#### Necessary Condition for Extreme Values

A necessary condition for $f(a)$to be an extreme value of a function $f(x)$is that $f'(a)=0$, in case it exists.     Note : (1) This result states that if the derivative exists, it must be zero at the extreme points. A function may however attain an extreme value at a point without being derivable there at.     For example, the function $f(x)=|x|$ attains the minimum value at the origin even though it is not differentiable at $x=0$.     (2) This condition is only a necessary condition for the point $x=a$ to be an extreme point. It is not sufficient i.e., $f'(a)=0$ does not necessarily imply that $x=a$ is an extreme point. There are functions for which the derivatives vanish at a point but do not have an extreme value there at e.g. $f(x)={{x}^{3}}$at $x=0$does not attain an extreme value at $x=0$ and $f'(0)=0$.     (3) Geometrically, the above condition means that the tangent to the curve $y=f(x)$ at a point where the ordinate is maximum or minimum is parallel to the x-axis.     (4) The values of $x$ for which $f'(x)=0$ are called stationary values or critical values of $x$ and the corresponding values of $f(x)$ are called stationary or turning values of $f(x)$.     (5) The points where a function attains a maximum (or minimum)  are also known as points of local maximum (or local minimum) and the corresponding values of $f(x)$ are called local maximum (or local minimum) values.

#### Definition

(1) A function $f(x)$ is said to attain a maximum at $x=a$ if there exists a neighbourhood $(a-\delta ,a+\delta )$ such that $f(x)<f(a)$ for all $x\in (a-\delta ,a+\delta ),x\ne a$     $\Rightarrow$$f(x)-f(a)<0$ for all $x\in (a-\delta ,a+\delta ),x\ne a$     In such a case, $f(a)$ is said to be the maximum value of $f'(x)>0$ at $x=a$.     (2) A function $f(x)$ is said to attain a minimum at $x=a$ if there exists a $nbd\,(a-\delta ,a+\delta )$ such that $f(x)>f(a)$ for all $x\in (a-\delta ,a+\delta ),x\ne a$     $\Rightarrow$ $f(x)-f(a)>0$ for all $x\in (a-\delta ,a+\delta ),x\ne a$     In such a case, $f(a)$is said to be the minimum value of $f(x)$ at $x=a$. The points at which a function attains either the maximum values or the minimum values are known as the extreme points or turning points and both maximum and minimum values of $f(x)$ are called extreme or extreme values.     Thus a function attains an extreme value at $x=a$ if $f(a)$is either a maximum or a minimum value. Consequently at an extreme point $a,\,\,f(x)-f(a)$ keeps the same sign for all values of $x$ in a deleted $nbd$of $a$.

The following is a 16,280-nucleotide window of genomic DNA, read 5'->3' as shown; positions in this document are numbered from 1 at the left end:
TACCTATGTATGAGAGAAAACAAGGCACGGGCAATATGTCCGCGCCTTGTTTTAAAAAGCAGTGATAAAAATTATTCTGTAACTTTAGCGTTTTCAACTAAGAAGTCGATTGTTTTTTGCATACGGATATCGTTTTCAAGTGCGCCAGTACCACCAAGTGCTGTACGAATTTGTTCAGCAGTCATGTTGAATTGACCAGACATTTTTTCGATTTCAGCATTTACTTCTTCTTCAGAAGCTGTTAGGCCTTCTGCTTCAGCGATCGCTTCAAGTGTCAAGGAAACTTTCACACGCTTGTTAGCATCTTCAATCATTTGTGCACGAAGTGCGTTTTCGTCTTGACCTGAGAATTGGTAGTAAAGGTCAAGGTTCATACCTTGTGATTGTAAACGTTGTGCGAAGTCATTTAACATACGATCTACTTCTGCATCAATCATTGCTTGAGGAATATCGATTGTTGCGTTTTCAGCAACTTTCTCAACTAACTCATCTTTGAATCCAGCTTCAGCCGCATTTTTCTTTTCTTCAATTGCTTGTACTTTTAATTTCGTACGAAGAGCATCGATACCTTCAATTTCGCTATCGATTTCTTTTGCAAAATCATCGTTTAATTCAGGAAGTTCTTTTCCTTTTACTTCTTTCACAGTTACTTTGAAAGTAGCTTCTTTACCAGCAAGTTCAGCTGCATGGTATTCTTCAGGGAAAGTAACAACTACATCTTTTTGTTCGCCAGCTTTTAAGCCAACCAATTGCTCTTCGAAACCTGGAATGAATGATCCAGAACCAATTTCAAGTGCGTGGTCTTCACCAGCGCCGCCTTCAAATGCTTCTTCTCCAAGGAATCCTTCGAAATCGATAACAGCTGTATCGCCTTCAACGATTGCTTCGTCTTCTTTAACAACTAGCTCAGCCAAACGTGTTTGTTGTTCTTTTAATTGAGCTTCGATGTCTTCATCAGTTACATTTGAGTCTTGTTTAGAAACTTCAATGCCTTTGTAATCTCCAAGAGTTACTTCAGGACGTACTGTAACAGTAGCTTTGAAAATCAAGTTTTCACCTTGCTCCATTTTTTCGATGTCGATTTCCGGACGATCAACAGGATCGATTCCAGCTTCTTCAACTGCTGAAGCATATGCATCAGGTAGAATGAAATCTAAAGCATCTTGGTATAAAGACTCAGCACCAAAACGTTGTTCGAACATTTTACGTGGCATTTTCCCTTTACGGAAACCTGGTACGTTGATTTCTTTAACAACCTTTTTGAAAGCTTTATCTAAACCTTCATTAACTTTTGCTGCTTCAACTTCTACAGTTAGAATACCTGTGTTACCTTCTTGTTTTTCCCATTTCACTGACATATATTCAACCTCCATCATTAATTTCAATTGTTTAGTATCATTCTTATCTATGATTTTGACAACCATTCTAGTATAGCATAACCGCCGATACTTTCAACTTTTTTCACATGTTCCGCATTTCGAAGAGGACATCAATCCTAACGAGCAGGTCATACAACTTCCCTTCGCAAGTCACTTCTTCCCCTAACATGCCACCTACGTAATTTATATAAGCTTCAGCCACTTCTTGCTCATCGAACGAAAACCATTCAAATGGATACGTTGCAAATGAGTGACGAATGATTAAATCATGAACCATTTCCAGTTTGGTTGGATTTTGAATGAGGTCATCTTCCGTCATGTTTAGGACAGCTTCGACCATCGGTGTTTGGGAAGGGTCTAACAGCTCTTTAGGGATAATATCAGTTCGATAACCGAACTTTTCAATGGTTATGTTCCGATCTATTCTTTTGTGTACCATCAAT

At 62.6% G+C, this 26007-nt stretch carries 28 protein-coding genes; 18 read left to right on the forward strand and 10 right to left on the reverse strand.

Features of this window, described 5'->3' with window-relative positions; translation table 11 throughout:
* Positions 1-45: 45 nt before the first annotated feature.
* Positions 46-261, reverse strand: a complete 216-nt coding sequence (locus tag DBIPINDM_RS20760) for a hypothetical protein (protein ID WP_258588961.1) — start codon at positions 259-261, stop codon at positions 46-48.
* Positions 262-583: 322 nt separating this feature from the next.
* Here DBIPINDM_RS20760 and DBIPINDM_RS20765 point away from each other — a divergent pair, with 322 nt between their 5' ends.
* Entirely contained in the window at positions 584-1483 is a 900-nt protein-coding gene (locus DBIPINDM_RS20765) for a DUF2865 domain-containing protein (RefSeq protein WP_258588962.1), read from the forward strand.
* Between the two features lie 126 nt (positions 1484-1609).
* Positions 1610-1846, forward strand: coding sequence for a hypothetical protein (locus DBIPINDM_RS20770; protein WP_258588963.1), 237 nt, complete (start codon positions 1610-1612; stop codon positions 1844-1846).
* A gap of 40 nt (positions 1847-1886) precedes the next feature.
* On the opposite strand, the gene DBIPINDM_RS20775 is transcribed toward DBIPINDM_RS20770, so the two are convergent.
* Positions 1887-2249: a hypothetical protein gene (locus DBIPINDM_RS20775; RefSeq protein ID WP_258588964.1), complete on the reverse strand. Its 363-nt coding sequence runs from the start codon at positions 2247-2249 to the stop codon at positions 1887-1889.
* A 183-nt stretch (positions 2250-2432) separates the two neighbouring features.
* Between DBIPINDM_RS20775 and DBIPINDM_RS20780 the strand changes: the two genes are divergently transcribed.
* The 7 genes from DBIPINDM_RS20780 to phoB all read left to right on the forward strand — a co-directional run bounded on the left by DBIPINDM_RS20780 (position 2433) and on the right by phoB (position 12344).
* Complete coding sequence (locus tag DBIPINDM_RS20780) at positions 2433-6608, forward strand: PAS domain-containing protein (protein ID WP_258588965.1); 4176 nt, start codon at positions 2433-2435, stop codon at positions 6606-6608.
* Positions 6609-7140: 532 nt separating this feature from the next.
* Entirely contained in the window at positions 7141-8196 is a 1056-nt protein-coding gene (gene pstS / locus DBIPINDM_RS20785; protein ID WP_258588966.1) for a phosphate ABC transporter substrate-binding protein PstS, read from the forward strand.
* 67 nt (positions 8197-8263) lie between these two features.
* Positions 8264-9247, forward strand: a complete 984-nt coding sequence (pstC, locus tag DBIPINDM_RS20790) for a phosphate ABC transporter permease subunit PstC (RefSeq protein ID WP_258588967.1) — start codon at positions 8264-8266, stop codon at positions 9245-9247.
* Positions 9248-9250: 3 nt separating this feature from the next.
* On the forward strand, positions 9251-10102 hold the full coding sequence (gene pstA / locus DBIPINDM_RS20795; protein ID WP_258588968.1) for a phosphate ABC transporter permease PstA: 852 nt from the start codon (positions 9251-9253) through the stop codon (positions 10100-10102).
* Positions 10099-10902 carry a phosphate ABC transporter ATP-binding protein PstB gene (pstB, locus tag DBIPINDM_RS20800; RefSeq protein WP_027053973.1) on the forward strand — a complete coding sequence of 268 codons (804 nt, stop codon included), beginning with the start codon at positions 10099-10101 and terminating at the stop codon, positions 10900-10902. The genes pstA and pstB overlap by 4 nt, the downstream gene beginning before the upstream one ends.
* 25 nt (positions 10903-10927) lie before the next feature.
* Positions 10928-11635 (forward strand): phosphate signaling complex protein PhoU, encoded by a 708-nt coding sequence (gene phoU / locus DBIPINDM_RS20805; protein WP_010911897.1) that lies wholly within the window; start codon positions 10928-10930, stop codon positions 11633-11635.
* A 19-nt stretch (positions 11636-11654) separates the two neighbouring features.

#### Definition

(1) A function $f$ is said to be an increasing function in $]\,a,\,b[,$ if ${{x}_{1}}<{{x}_{2}}\Rightarrow f({{x}_{1}})<f({{x}_{2}})$ for all ${{x}_{1}},{{x}_{2}}\in \,]\,a,b\,[.$     (2) A function $f$ is said to be a decreasing function in $]\,a,\,b[,$ if ${{x}_{1}}<{{x}_{2}}\Rightarrow f({{x}_{1}})>f({{x}_{2}})$, $\,\,{{x}_{1}},{{x}_{2}}\in \,]\,a,\,b\,[.$    · $f(x)$is known as non-decreasing if $f'(x)\ge 0$ and non-increasing if $f'(x)\le 0$.     Monotonic function :  A function $f$ is said to be monotonic in an interval if it is either increasing or decreasing in that interval.     We summarize the results in the table below :                   more...

#### Length of Perpendicular from Origin to the Tangent

Length of perpendicular from origin $(0,\,0)$ to the tangent drawn at point $P({{x}_{1}},\,{{y}_{1}})$ of the curve $y=f(x)$ $p=\left| \,\frac{{{y}_{1}}-{{x}_{1}}{{\left( \frac{dy}{dx} \right)}_{({{x}_{1}},\,{{y}_{1}})}}}{\sqrt{1+{{\left( \frac{dy}{dx} \right)}^{2}}}}\, \right|$ .

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You will be redirected in 3 sec ${f}'(\,{{a}_{1}})$ ${f}''(\,{{a}_{1}})$ ${f}'''(\,{{a}_{1}})$ Behaviour of $f$ at ${{a}_{1}}$ + Increasing $-$ Decreasing 0 + Minimum 0 $-$ Maximum